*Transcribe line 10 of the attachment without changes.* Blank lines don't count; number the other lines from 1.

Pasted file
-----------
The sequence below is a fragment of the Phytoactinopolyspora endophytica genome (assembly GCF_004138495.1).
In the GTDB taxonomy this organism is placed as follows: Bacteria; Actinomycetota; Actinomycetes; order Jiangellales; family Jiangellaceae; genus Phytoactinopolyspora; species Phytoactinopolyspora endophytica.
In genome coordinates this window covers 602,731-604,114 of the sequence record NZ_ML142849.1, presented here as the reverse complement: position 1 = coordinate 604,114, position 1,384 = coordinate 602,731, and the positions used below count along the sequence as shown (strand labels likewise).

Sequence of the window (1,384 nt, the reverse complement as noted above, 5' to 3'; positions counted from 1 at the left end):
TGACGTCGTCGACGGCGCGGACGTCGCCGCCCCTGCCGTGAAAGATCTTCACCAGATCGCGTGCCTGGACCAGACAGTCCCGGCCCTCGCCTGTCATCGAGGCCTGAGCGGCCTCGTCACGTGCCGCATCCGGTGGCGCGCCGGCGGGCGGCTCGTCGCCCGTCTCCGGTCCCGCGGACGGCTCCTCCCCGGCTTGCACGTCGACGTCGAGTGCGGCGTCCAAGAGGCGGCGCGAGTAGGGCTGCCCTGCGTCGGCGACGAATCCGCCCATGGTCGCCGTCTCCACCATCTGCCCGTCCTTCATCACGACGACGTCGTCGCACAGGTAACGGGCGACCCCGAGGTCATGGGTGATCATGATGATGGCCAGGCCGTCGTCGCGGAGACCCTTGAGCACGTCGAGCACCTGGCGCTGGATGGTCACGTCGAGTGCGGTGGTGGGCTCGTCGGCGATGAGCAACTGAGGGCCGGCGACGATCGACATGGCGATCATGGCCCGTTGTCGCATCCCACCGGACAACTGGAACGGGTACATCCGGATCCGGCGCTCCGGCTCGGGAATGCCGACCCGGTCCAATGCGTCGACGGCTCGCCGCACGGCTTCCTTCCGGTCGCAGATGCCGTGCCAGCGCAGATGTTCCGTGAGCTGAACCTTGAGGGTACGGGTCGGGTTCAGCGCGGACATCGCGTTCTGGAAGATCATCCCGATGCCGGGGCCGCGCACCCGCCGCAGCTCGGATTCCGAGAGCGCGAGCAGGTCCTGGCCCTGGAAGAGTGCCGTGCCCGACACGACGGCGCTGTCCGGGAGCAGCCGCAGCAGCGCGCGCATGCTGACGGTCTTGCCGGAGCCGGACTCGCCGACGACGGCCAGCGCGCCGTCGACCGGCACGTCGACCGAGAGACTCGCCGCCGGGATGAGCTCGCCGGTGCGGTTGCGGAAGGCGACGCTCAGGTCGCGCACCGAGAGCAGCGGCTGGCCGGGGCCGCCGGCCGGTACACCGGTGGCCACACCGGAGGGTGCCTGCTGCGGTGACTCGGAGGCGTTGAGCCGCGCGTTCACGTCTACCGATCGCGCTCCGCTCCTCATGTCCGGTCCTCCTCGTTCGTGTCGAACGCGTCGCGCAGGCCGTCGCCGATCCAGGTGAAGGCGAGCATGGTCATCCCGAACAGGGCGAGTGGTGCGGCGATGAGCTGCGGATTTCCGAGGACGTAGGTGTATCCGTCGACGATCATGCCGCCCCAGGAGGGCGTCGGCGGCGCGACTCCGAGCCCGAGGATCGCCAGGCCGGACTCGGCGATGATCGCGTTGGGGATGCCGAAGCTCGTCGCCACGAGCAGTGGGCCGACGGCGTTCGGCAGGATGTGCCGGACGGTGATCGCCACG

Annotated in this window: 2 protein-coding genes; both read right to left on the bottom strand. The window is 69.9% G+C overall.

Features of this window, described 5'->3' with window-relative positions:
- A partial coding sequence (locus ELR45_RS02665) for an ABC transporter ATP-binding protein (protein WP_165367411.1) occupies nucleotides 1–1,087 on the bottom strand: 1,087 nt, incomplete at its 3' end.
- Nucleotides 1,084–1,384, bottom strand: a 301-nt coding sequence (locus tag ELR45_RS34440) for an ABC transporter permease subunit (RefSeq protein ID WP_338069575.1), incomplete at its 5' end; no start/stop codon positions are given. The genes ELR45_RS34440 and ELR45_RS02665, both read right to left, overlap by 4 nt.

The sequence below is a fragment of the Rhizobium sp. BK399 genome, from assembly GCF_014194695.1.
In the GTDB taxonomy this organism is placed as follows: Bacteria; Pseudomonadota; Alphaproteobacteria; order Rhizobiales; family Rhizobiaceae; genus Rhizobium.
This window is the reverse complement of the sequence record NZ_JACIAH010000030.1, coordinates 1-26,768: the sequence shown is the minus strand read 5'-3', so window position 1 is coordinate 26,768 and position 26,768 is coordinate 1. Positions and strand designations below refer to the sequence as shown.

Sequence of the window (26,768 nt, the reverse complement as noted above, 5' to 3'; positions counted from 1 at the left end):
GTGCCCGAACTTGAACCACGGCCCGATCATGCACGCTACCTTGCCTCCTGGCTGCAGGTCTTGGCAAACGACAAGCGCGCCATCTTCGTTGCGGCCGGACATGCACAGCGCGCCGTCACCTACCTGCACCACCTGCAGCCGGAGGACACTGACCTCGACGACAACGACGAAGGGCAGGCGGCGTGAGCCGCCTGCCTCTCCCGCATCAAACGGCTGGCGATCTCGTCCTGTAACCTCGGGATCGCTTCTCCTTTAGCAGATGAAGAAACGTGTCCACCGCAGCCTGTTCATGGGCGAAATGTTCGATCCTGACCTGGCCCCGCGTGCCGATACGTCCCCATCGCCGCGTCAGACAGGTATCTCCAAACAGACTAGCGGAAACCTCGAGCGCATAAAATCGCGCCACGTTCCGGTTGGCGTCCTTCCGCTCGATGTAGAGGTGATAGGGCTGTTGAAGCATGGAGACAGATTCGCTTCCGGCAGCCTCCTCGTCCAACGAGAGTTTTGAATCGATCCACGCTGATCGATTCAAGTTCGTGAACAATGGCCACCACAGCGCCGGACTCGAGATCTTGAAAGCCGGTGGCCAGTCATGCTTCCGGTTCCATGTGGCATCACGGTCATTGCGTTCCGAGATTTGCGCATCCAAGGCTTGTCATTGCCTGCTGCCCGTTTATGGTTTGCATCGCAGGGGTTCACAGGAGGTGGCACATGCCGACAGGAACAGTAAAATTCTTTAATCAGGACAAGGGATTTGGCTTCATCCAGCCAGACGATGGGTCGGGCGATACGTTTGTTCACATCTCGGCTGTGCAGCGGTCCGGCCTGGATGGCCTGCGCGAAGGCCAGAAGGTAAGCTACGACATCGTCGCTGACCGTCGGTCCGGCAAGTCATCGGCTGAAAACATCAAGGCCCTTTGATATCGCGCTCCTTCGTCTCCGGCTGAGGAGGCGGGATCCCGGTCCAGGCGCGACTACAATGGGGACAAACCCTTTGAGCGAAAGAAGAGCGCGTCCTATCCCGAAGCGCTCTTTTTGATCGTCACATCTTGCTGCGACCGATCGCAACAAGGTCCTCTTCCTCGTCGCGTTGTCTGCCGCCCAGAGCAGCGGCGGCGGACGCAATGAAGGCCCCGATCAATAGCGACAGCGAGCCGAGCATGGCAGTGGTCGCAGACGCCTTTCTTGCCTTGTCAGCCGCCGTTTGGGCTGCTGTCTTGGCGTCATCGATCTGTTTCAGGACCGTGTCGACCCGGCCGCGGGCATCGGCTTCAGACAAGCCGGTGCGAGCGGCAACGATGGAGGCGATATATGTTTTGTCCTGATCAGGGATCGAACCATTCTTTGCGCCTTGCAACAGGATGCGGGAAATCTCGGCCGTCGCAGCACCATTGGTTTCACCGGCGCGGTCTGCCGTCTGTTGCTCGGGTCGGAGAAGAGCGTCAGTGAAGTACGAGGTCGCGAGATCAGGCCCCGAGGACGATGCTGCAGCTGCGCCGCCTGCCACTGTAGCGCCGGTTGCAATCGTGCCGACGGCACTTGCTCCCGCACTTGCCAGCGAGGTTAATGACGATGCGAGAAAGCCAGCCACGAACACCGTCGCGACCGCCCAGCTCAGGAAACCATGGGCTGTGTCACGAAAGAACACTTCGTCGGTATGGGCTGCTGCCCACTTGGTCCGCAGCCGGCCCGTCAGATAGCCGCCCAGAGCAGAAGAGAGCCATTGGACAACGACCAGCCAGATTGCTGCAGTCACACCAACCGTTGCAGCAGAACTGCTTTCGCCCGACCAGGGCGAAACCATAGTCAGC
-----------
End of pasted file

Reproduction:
The sequence below is a fragment of the Rhizobium sp. BK399 genome, from assembly GCF_014194695.1.